On The Scene: Some Youths Need Access To Services Outside TYC
By DAYNA WORCHEL
In a recent article, I reported on an Associated Press story that discussed current state law mandates that the Texas Youth Commission release juveniles who have served their sentences and are not making progress in the Commission's mental health treatment program.
The story specifically mentioned the stabbing death of John Tyler High School Teacher Todd Henry, and how the youth who is accused in the stabbing was released from the TYC without receiving follow-up mental health services.
My goal here is not to specifically discuss the Tyler youth, or to criticize the TYC. The job the professionals have there can be enormously challenging. I want to get across how crucial it is for these juveniles to have access to these services once they are discharged from the system.
Jim Hurley, public information officer for the TYC, said the agency is required to release juveniles to their parents or guardians who have completed their minimum confinement period and if the youth have a primary brain disorder that keeps them from progressing in treatment. He said it is up to the TYC mental health professionals to make the determination of whether or not the youth is making that progress.
It was one comment Hurley made in the course of my interview with him that really hit home:
"Even when they are discharged, we cannot force a parent to make sure they get treatment," he said.
My first reaction upon hearing this statement was a feeling of utter hopelessness and futility. And then I felt worried, both as a parent and as a member of the society in which these youth will be released. My worry stems from the kind of world in which we are all going to be living when these young people, who do not receive appropriate follow-up care, continue to commit crimes which will affect us all. Some of these crimes may be vicious, such as the one in which the Tyler youth is accused.
Although there are no guarantees that receiving such follow-up care will stop a crime from happening, it certainly can help a troubled youth to get on the right track. It could also mean the difference between life and death for a potential crime victim.
Of course, there are a million different circumstances -- many of the youths who serve their time and are released still needing these services may not go home to parents at all. They may be returned to homes and situations where there is a guardian, perhaps an older sibling or other relative who must work at more than one job in order for the family to survive. It can be a struggle in such families just to put food on the table, much less see that a child receives follow-up medical care, no matter how badly it is needed.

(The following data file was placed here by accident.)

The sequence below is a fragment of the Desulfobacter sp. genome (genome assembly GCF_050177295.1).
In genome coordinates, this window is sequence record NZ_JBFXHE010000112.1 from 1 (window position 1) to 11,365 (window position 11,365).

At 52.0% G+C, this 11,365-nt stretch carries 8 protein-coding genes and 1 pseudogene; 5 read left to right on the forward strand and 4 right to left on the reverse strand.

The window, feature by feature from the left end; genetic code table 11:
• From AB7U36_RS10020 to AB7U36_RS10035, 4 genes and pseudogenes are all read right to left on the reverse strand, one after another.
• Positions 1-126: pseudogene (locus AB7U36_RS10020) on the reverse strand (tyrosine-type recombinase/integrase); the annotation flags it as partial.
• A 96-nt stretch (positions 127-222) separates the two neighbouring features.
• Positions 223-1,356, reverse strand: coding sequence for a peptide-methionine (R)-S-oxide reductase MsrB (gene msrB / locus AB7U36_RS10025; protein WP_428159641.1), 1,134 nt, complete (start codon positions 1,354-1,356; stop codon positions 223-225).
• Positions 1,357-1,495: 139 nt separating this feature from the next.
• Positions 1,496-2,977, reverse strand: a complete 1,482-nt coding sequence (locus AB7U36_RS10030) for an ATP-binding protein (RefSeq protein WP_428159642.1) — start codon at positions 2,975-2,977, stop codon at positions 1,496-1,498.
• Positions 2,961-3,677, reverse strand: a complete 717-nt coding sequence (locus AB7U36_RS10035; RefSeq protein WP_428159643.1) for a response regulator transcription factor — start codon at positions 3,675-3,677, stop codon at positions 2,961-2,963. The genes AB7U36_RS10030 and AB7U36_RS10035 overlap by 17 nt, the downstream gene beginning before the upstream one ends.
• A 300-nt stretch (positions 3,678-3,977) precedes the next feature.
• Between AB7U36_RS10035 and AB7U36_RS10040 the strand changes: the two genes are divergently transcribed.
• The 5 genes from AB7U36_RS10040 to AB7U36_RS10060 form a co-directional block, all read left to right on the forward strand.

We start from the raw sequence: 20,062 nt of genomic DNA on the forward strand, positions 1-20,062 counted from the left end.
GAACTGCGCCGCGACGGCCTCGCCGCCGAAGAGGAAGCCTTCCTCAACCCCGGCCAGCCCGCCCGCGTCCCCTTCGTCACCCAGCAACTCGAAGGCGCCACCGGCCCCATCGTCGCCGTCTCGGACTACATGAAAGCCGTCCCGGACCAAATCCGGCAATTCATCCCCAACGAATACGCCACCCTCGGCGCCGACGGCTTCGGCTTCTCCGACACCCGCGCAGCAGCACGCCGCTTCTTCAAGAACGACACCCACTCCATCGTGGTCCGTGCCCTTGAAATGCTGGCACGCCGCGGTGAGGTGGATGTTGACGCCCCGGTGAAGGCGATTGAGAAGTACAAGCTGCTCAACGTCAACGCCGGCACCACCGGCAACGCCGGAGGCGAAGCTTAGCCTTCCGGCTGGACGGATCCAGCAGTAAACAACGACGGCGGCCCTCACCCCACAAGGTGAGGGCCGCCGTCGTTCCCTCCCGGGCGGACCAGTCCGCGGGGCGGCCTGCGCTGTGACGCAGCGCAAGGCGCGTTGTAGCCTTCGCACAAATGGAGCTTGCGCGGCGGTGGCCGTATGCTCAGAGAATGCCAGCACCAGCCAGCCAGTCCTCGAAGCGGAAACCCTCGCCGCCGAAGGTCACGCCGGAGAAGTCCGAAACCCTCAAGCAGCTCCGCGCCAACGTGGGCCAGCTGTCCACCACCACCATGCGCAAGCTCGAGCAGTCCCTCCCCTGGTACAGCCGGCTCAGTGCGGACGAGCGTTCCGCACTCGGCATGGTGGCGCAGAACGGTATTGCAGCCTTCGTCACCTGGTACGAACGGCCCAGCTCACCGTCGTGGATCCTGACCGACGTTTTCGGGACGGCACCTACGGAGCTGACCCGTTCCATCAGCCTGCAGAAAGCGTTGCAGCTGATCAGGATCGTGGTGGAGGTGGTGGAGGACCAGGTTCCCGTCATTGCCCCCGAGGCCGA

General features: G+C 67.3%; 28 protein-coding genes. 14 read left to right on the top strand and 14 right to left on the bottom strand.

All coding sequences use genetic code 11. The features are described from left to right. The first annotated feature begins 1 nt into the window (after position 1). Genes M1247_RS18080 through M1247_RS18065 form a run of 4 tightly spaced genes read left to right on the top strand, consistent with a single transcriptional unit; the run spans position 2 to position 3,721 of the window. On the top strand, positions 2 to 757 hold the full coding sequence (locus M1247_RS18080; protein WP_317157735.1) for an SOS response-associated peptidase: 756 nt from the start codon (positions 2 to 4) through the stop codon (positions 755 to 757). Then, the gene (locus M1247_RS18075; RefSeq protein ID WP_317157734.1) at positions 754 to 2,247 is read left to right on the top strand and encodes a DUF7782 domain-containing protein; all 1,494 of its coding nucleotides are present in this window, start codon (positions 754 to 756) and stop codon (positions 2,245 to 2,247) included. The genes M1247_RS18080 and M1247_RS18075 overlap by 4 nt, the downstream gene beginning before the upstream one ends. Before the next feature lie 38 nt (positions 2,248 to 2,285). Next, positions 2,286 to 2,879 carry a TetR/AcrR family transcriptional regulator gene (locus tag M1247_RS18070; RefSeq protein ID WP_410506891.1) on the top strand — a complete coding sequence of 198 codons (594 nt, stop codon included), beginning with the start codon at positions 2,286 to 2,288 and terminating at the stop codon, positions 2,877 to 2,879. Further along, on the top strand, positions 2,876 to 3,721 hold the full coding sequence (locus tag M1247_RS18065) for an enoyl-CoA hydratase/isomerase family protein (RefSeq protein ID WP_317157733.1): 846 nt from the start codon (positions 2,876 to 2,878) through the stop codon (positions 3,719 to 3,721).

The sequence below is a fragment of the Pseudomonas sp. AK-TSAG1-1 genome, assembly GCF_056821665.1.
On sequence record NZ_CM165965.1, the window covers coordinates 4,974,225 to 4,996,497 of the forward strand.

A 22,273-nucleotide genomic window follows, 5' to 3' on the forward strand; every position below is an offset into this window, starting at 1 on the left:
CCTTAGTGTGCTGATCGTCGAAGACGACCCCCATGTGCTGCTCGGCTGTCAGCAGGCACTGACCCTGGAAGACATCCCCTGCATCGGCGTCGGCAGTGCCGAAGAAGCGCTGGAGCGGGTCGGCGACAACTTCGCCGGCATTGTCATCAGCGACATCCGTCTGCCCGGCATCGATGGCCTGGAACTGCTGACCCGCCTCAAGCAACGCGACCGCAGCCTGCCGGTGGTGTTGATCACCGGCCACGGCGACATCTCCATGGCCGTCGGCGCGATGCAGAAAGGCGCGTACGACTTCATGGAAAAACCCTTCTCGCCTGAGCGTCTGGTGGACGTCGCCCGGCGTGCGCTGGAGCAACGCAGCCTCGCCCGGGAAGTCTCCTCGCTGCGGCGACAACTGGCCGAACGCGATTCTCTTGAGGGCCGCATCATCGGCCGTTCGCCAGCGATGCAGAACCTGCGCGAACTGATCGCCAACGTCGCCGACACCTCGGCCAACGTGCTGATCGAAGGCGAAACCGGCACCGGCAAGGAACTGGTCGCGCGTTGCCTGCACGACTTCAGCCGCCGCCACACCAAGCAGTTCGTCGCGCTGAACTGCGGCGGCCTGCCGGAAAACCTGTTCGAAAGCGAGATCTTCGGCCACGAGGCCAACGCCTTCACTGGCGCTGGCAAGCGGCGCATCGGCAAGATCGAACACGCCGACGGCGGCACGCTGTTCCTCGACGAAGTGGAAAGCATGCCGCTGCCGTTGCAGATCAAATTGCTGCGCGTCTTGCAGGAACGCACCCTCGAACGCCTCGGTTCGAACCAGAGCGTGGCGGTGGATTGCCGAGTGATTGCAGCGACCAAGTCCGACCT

But the mission of the TYC is unique from the state's adult prison system -- first, because it serves youths, and second, because it focuses on rehabilitation, education, and medical treatment.
In fact, the agency's mission statement on its Web site states in part "the juvenile corrections agency, promotes public safety by operating juvenile correctional facilities and by partnering with youth, families, and communities to provide a safe and secure environment where youth in the agency's care and custody receive individualized education, treatment, life skills and employment training and positive role models to facilitate successful community reintegration."
The key words are "partnering," "families," "communities" and especially "successful community reintegration." It takes parents or guardians, institutions, and communities working together to see a youth successfully rehabilitate so that he can be a productive and contributing citizen in society, if such rehabilitation is possible. The only other choice is for the child to go back to the same behavior which put him in the TYC in the first place.
It would appear there is a bright spot on the horizon. Rep. Jim McReynolds, D-Lufkin, authored HB 4451 in the last legislative session. The legislation authorizes a child with mental illness or mental retardation who is discharged from the TYC after having served his sentence to be eligible to receive continuity of care services from the Texas Correctional Office on Offenders with Medical or Mental Impairments.
But McReynolds, who is a retired educator, admits that the issue is complex and in his words "has many moving parts." As the Chair of the state's Corrections Committee, he said he has plans to hold interim hearings on the topic before the legislature meets again in 2011.
"I would like to see us do the best we can to redeem these young lives," McReynolds said. On that point, all of us can agree.